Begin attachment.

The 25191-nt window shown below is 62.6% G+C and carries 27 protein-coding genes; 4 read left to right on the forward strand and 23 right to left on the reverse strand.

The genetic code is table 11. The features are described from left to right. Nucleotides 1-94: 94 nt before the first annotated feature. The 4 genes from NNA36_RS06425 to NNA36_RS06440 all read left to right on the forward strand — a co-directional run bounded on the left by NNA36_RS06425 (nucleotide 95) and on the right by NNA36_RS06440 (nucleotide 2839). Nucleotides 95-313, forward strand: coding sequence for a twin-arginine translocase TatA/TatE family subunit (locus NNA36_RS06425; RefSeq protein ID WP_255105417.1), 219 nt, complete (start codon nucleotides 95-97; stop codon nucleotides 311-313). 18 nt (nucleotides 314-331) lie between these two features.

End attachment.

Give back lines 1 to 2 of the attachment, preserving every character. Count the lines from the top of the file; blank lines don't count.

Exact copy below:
The 25191-nt window shown below is 62.6% G+C and carries 27 protein-coding genes; 4 read left to right on the forward strand and 23 right to left on the reverse strand.

The genetic code is table 11. The features are described from left to right. Nucleotides 1-94: 94 nt before the first annotated feature. The 4 genes from NNA36_RS06425 to NNA36_RS06440 all read left to right on the forward strand — a co-directional run bounded on the left by NNA36_RS06425 (nucleotide 95) and on the right by NNA36_RS06440 (nucleotide 2839). Nucleotides 95-313, forward strand: coding sequence for a twin-arginine translocase TatA/TatE family subunit (locus NNA36_RS06425; RefSeq protein ID WP_255105417.1), 219 nt, complete (start codon nucleotides 95-97; stop codon nucleotides 311-313). 18 nt (nucleotides 314-331) lie between these two features.